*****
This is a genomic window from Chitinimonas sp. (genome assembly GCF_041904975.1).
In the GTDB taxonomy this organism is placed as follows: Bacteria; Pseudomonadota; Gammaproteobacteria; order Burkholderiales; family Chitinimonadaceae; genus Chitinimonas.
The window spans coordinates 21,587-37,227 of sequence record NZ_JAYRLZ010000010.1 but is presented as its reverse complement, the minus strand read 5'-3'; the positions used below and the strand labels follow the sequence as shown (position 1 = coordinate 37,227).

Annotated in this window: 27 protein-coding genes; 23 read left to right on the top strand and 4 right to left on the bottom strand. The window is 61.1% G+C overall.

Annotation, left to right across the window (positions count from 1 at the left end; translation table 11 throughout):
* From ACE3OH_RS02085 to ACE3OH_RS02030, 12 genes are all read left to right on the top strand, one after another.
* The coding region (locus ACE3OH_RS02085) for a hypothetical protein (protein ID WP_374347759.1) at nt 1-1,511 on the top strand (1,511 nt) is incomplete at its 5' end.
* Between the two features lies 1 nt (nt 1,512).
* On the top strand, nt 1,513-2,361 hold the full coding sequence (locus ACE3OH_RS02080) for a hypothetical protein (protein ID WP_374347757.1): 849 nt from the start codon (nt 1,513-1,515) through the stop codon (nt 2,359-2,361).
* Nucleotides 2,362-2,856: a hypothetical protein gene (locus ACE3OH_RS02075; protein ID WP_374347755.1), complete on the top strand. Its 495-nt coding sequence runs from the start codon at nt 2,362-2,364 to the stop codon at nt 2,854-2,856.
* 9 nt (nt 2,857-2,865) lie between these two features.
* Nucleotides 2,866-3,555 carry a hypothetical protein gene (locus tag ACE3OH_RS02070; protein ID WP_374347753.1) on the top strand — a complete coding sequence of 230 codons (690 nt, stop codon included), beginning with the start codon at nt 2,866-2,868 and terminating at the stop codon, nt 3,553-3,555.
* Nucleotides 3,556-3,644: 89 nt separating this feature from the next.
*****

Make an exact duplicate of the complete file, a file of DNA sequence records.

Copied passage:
This is a genomic window from Chitinimonas sp. (genome assembly GCF_041904975.1).
In the GTDB taxonomy this organism is placed as follows: Bacteria; Pseudomonadota; Gammaproteobacteria; order Burkholderiales; family Chitinimonadaceae; genus Chitinimonas.
The window spans coordinates 21,587-37,227 of sequence record NZ_JAYRLZ010000010.1 but is presented as its reverse complement, the minus strand read 5'-3'; the positions used below and the strand labels follow the sequence as shown (position 1 = coordinate 37,227).

Annotated in this window: 27 protein-coding genes; 23 read left to right on the top strand and 4 right to left on the bottom strand. The window is 61.1% G+C overall.

Annotation, left to right across the window (positions count from 1 at the left end; translation table 11 throughout):
* From ACE3OH_RS02085 to ACE3OH_RS02030, 12 genes are all read left to right on the top strand, one after another.
* The coding region (locus ACE3OH_RS02085) for a hypothetical protein (protein ID WP_374347759.1) at nt 1-1,511 on the top strand (1,511 nt) is incomplete at its 5' end.
* Between the two features lies 1 nt (nt 1,512).
* On the top strand, nt 1,513-2,361 hold the full coding sequence (locus ACE3OH_RS02080) for a hypothetical protein (protein ID WP_374347757.1): 849 nt from the start codon (nt 1,513-1,515) through the stop codon (nt 2,359-2,361).
* Nucleotides 2,362-2,856: a hypothetical protein gene (locus ACE3OH_RS02075; protein ID WP_374347755.1), complete on the top strand. Its 495-nt coding sequence runs from the start codon at nt 2,362-2,364 to the stop codon at nt 2,854-2,856.
* 9 nt (nt 2,857-2,865) lie between these two features.
* Nucleotides 2,866-3,555 carry a hypothetical protein gene (locus tag ACE3OH_RS02070; protein ID WP_374347753.1) on the top strand — a complete coding sequence of 230 codons (690 nt, stop codon included), beginning with the start codon at nt 2,866-2,868 and terminating at the stop codon, nt 3,553-3,555.
* Nucleotides 3,556-3,644: 89 nt separating this feature from the next.